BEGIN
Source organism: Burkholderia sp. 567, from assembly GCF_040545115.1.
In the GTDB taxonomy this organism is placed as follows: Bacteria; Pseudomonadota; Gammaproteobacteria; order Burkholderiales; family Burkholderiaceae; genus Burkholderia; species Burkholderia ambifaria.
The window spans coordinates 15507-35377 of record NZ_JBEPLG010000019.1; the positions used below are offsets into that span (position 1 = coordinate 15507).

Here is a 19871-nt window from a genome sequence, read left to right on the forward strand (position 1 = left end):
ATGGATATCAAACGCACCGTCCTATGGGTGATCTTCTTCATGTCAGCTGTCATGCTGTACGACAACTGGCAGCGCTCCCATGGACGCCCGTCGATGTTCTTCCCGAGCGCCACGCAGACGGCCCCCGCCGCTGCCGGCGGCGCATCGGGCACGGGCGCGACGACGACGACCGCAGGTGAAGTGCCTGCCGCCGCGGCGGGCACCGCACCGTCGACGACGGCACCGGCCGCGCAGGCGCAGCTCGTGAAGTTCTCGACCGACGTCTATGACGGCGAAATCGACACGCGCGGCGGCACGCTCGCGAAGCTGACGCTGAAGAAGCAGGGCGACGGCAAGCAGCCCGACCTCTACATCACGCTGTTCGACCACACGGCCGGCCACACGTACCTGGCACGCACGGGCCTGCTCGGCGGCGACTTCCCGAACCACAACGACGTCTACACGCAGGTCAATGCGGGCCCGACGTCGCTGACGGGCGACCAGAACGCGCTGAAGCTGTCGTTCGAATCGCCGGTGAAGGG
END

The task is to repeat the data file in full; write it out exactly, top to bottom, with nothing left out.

Source organism: Burkholderia sp. 567, from assembly GCF_040545115.1.
In the GTDB taxonomy this organism is placed as follows: Bacteria; Pseudomonadota; Gammaproteobacteria; order Burkholderiales; family Burkholderiaceae; genus Burkholderia; species Burkholderia ambifaria.
The window spans coordinates 15507-35377 of record NZ_JBEPLG010000019.1; the positions used below are offsets into that span (position 1 = coordinate 15507).

Here is a 19871-nt window from a genome sequence, read left to right on the forward strand (position 1 = left end):
ATGGATATCAAACGCACCGTCCTATGGGTGATCTTCTTCATGTCAGCTGTCATGCTGTACGACAACTGGCAGCGCTCCCATGGACGCCCGTCGATGTTCTTCCCGAGCGCCACGCAGACGGCCCCCGCCGCTGCCGGCGGCGCATCGGGCACGGGCGCGACGACGACGACCGCAGGTGAAGTGCCTGCCGCCGCGGCGGGCACCGCACCGTCGACGACGGCACCGGCCGCGCAGGCGCAGCTCGTGAAGTTCTCGACCGACGTCTATGACGGCGAAATCGACACGCGCGGCGGCACGCTCGCGAAGCTGACGCTGAAGAAGCAGGGCGACGGCAAGCAGCCCGACCTCTACATCACGCTGTTCGACCACACGGCCGGCCACACGTACCTGGCACGCACGGGCCTGCTCGGCGGCGACTTCCCGAACCACAACGACGTCTACACGCAGGTCAATGCGGGCCCGACGTCGCTGACGGGCGACCAGAACGCGCTGAAGCTGTCGTTCGAATCGCCGGTGAAGGG